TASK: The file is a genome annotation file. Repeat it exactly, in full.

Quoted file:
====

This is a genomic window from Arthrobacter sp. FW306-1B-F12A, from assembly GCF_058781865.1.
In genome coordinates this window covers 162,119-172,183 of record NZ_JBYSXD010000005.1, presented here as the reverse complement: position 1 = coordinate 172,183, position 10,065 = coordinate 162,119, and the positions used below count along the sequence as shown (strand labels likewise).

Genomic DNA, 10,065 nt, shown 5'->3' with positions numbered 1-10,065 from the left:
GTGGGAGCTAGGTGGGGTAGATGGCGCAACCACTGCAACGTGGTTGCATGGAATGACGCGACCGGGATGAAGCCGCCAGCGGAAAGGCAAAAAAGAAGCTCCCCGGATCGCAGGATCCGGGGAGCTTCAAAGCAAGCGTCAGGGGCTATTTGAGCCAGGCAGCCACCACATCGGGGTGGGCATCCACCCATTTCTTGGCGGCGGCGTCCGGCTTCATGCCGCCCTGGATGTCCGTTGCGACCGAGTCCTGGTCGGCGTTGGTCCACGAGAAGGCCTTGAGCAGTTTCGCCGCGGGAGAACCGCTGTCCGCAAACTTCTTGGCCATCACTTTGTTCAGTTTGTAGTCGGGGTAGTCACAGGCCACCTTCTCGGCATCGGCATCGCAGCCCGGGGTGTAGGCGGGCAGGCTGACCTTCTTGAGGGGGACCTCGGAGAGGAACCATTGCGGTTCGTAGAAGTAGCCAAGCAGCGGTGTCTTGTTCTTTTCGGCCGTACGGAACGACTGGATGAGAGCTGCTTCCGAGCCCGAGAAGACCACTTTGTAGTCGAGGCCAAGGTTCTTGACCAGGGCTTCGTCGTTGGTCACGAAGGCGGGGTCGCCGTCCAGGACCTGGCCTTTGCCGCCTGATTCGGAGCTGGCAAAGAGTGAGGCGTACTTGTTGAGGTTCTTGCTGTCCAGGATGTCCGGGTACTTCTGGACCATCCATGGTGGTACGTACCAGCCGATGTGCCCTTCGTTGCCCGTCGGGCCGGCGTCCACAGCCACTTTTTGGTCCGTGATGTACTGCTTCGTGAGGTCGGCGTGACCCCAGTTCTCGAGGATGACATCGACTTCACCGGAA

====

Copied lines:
This is a genomic window from Arthrobacter sp. FW306-1B-F12A, from assembly GCF_058781865.1.
In genome coordinates this window covers 162,119-172,183 of record NZ_JBYSXD010000005.1, presented here as the reverse complement: position 1 = coordinate 172,183, position 10,065 = coordinate 162,119, and the positions used below count along the sequence as shown (strand labels likewise).

Genomic DNA, 10,065 nt, shown 5'->3' with positions numbered 1-10,065 from the left:
GTGGGAGCTAGGTGGGGTAGATGGCGCAACCACTGCAACGTGGTTGCATGGAATGACGCGACCGGGATGAAGCCGCCAGCGGAAAGGCAAAAAAGAAGCTCCCCGGATCGCAGGATCCGGGGAGCTTCAAAGCAAGCGTCAGGGGCTATTTGAGCCAGGCAGCCACCACATCGGGGTGGGCATCCACCCATTTCTTGGCGGCGGCGTCCGGCTTCATGCCGCCCTGGATGTCCGTTGCGACCGAGTCCTGGTCGGCGTTGGTCCACGAGAAGGCCTTGAGCAGTTTCGCCGCGGGAGAACCGCTGTCCGCAAACTTCTTGGCCATCACTTTGTTCAGTTTGTAGTCGGGGTAGTCACAGGCCACCTTCTCGGCATCGGCATCGCAGCCCGGGGTGTAGGCGGGCAGGCTGACCTTCTTGAGGGGGACCTCGGAGAGGAACCATTGCGGTTCGTAGAAGTAGCCAAGCAGCGGTGTCTTGTTCTTTTCGGCCGTACGGAACGACTGGATGAGAGCTGCTTCCGAGCCCGAGAAGACCACTTTGTAGTCGAGGCCAAGGTTCTTGACCAGGGCTTCGTCGTTGGTCACGAAGGCGGGGTCGCCGTCCAGGACCTGGCCTTTGCCGCCTGATTCGGAGCTGGCAAAGAGTGAGGCGTACTTGTTGAGGTTCTTGCTGTCCAGGATGTCCGGGTACTTCTGGACCATCCATGGTGGTACGTACCAGCCGATGTGCCCTTCGTTGCCCGTCGGGCCGGCGTCCACAGCCACTTTTTGGTCCGTGATGTACTGCTTCGTGAGGTCGGCGTGACCCCAGTTCTCGAGGATGACATCGACTTCACCGGAA